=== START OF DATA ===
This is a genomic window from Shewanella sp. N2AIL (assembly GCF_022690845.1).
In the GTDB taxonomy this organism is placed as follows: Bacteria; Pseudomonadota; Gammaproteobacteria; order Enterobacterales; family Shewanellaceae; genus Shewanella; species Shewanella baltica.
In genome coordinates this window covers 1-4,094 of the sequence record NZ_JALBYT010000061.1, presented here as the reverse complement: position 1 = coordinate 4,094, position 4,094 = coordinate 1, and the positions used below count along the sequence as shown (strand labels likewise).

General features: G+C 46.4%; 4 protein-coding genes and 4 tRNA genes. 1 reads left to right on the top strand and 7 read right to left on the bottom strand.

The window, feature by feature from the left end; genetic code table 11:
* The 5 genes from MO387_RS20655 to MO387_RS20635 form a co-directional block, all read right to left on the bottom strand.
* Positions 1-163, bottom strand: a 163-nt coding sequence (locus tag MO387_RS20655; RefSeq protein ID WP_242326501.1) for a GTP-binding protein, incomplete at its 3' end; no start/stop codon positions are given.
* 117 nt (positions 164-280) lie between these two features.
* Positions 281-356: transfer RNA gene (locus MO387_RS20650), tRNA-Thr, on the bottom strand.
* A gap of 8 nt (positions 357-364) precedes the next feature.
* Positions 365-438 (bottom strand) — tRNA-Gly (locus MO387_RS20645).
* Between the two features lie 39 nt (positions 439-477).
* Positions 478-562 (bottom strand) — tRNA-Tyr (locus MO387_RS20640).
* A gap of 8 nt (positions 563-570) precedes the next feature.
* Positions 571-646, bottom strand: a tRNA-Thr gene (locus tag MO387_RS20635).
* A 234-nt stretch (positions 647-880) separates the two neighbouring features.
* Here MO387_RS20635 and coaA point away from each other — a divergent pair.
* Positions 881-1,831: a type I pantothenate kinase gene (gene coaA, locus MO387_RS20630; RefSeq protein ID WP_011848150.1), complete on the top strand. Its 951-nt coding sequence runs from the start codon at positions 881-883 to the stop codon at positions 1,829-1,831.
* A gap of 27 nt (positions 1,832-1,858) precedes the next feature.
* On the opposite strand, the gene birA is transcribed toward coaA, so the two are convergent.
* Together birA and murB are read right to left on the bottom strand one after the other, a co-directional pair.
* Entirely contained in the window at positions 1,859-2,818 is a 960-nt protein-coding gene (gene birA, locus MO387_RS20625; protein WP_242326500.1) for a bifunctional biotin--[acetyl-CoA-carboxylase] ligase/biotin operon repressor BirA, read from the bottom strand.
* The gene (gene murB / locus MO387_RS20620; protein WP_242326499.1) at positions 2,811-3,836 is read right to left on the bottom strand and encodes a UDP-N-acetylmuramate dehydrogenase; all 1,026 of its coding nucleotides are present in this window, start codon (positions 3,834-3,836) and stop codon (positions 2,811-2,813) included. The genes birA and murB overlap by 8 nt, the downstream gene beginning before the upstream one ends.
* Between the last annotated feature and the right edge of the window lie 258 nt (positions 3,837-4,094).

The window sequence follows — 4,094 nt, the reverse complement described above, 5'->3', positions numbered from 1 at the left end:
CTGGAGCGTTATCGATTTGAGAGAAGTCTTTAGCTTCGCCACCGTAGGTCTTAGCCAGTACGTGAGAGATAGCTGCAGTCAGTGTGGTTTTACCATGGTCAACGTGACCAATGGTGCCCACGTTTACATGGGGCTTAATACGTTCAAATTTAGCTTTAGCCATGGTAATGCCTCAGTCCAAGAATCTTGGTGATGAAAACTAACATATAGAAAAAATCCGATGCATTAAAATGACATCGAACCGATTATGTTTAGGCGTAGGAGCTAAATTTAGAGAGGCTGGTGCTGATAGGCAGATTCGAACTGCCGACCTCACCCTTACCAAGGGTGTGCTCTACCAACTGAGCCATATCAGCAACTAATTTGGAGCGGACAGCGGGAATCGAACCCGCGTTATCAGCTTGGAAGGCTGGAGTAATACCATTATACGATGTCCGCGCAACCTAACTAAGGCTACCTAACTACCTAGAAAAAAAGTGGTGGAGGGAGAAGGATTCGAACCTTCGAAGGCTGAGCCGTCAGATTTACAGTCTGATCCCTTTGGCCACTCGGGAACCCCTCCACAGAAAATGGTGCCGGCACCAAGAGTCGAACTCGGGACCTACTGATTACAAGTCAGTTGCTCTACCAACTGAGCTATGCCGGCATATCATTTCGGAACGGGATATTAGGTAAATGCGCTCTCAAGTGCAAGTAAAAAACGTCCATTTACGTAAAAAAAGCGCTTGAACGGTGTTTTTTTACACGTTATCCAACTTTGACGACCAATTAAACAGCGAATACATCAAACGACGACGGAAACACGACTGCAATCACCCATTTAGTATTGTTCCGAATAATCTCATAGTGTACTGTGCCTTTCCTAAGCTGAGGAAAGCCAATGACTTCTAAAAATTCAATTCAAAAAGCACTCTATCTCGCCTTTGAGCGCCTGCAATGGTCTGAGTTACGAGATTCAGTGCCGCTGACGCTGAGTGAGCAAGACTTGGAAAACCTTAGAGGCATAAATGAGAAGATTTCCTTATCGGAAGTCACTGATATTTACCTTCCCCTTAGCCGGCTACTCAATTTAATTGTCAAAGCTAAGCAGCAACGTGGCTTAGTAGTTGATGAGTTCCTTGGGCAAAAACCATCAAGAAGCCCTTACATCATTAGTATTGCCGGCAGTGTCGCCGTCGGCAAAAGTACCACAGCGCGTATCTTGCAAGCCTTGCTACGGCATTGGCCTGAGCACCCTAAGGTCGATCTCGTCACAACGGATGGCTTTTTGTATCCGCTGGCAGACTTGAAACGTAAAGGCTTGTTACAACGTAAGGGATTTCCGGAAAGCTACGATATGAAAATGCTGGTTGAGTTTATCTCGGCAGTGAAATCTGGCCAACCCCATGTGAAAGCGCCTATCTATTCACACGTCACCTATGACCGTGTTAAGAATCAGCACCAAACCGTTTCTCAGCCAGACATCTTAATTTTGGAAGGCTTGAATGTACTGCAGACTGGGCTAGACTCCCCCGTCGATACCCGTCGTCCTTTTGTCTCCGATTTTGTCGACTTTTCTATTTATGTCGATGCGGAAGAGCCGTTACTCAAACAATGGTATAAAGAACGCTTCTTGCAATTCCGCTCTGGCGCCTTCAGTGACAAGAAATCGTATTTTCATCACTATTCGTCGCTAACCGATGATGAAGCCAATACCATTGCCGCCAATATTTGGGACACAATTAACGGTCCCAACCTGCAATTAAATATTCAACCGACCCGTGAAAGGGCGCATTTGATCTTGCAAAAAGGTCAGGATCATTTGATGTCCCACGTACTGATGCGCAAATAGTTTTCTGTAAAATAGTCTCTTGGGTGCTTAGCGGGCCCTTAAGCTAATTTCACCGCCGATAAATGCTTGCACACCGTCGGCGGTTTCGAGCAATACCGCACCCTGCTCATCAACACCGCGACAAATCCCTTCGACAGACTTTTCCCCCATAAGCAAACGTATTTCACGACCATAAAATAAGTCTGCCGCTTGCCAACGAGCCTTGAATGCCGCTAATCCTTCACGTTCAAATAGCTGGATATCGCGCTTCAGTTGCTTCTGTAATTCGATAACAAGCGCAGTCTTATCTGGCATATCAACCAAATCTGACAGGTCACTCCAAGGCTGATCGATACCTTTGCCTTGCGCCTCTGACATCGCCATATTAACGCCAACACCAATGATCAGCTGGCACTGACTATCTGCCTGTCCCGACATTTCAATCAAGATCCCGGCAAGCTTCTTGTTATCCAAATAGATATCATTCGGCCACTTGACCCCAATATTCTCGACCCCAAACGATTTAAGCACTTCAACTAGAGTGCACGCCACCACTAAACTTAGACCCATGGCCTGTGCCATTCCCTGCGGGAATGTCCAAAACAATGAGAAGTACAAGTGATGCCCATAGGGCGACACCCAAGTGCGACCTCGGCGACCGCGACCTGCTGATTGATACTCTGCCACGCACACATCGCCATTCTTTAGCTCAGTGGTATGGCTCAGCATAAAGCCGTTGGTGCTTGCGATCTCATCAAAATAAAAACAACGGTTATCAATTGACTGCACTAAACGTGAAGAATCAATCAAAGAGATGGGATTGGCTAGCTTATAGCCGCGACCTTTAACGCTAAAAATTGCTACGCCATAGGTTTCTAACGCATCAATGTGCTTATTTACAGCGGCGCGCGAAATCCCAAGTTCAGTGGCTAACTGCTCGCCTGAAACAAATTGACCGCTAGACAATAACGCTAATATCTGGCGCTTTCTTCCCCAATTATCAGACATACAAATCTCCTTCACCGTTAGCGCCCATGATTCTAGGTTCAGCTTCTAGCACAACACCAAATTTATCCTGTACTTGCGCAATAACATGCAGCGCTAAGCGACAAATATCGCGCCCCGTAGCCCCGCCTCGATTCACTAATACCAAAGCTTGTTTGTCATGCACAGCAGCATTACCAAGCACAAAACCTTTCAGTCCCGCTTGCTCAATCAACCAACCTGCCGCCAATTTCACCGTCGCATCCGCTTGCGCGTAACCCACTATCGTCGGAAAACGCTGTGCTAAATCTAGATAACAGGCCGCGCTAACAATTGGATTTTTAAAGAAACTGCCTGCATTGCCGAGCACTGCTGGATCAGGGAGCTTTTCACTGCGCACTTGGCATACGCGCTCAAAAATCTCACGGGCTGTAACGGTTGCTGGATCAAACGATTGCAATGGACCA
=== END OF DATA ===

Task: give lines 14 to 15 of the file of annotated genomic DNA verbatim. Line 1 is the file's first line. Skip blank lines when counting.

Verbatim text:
* A gap of 8 nt (positions 563-570) precedes the next feature.
* Positions 571-646, bottom strand: a tRNA-Thr gene (locus tag MO387_RS20635).